Viewing 15 posts - 46 through 60 (of 351 total)
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  • #15534
    Profile photo of libbylindy
    libbylindy
    Survivalist
    member4

    1974, we are blessed to have a backhoe that does all that heavy back work for me! My pile would never be turned if I had to do it by hand. We just moved the pile so it would be close to where I needed it, and it is so much better. The current issue is that it is used up! My gardens ate every bit of it, so now all I have left is the compost that the chickens make in their yard. It is well turned (by them), fertilized (by them), and watered when I go out to change out the water, plus the rain of the spring season right now. It must be a good 10-12″ deep now and all ready. I am just leaving it there right now till I get all this kitchen stuff done. After that, it will go out onto the compost pile and the chickens will begin with fresh stuff. They love it, I love it and the garden loves it! Win, win, win here in Texas!

    #15535
    Profile photo of Hillbilly
    Hillbilly
    Survivalist
    member3

    I thought I did a lot this weekend, but after reading what some of you have done, maybe not. The garden area is going well, I’m fearful of all the canning we’ll be doing in the fall. Preparing the old horse pasture for planting tobacco, planted more corn for chicken feed too. I was in Oregon last weekend, went to a GIANT Army/Navy surplus store and bought stuff that would have cost a lot more ordering online. I bought a few army blankets “wool” $5.00 ea,some AR mags used for $9.00ea and a spool of para cord.
    Some powdered butter? Wonder what that’s like? Anyway I’m already set, this is an instinctive thing, habit forming, this prepping thing is.
    My newest thing is going to garage sales and buying broken hand tools, most of the time just replace wood handles or sharpen them. I must have 10 sledgehammers,12 axe’s and I lost count on picks and shovels. It’s a cheap hobby. Restoration can be fun…

    #15536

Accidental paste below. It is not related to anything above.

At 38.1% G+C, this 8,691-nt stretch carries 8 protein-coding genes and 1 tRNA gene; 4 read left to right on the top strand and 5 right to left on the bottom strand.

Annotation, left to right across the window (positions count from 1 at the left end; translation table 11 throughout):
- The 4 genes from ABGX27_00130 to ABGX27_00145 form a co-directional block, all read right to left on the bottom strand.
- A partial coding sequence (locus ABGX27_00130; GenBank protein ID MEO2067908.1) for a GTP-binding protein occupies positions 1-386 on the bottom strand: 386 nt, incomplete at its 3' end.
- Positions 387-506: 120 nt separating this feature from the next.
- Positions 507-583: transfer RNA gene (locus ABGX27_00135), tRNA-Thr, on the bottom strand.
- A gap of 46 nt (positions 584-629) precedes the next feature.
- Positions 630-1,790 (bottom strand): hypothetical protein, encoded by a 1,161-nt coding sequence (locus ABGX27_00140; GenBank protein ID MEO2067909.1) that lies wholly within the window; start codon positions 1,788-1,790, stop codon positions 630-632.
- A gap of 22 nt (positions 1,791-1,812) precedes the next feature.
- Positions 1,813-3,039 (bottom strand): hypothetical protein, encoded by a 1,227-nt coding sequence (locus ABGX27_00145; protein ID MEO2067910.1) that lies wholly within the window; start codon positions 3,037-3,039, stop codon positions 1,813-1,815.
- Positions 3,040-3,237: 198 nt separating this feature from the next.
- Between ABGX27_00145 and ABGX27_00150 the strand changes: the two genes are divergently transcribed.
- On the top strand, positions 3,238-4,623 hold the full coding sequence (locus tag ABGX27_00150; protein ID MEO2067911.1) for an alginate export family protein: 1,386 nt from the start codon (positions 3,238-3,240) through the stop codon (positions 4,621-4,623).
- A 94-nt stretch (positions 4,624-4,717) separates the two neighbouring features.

Profile photo of tweva
    tweva
    Survivalist
    rreallife

    Libbylindy – If you have a place for it – here’s one of the ways I make compost fairly quickly when needed:

    -I have a big cattle trough. You can use a kiddie pool too.
    -Take bales of straw or hay and either shake it loose, pack it in the trough/pool 3/4 full or use a chain saw to shred it (I don’t have a chipper which would work)
    -Fill it the rest of the way with water. Cover it with clear plastic or a tarp.
    -Hold your nose, take the cover off and fork it around a bit in a few days, add some more water and or straw/hay, then recover.
    -In about 7/10 days I fork out the ‘glop’ onto a tarp beside the trough, roughly spread it out
    -I have a hose attached to the outlet drain, and use it to fill plastic milk jugs and buckets with the ‘tea’/leftover water that I use to water plants/fruit trees.
    -The silt/glop at the bottom gets shoveled out onto the tarp with the other stuff. Sometimes I sprinkle a few handfuls of a 10-10-10 granulated organic fertilizer over the mess. I cover with clear plastic to solarize it and kill any weeds that might have survived.
    -I am always making some this way – because I always need compost.

    If you have room and can get a round bale, put it somewhere (mine is near my other compost area)- and take a chain saw to it a bit and hack all around it some. Stick a length of pvcpipe in the middle with holes drilled randomly on the length. Water the heck out of it down the pipe and on the top in particular. Do that as often as you think of it or have time. Drag a pitch fork across the sides to loosen it up. Or just let it sit. Basically in a year or 2, if you keep hacking/raking it you willend up with some pretty decent compost if you are in an area that gets rain (I’m in mid-atlantic) – I speed up the process with the chain saw/pitchfork.

    I’ve used/am using the wood chip mulch method – trouble is for some crops it sucks up nitrogen too much if underlying soil not so hot I think. And my beds seem to eat those wood chips. It’s expensive for the wood mulch for me to always be adding. But it does help with the weeds.

    #15537
    Profile photo of 74
    74
    Survivalist
    rnews

    Tweva
    If you have any sawmills in your area approach them about their bark and or dust. Some of the smaller mills will give it to you.

    #15539
    Profile photo of 74
    74
    Survivalist
    rnews

    Hillbilly
    Great barter items.

    #15545
    Profile photo of libbylindy
    libbylindy
    Survivalist
    member4

    Tweva, how long do you leave the “glop” under the tarp to kill the weeds? This sounds like a great idea! I am going to try it!
    In our county, we have a place where the county accepts – for free – any landscaping/yard waste and then they mulch it up. Also for free, you can go and get all you want of the mulched stuff. They even load it up for you with their heavy equipment! What a deal! So just for the price of gas, we have absolutely all the mulch that we can use. I would love to get piles of it, but right now don’t have the time to deal with unloading it and finding a place to store it till it composts down some more. I am so excited about it. It is doing a wonderful job at controlling weeds this year and keeping the soil cooler. Here in the south, a cooler soil will help with the harvest. So far, so good, although I will probably have to use more fertilizer this year and for subsequent years for a while until it really starts working like it should. So far I have used a full 16′ trailer load and need to get at least two more to finish the project. All I am looking for now is time!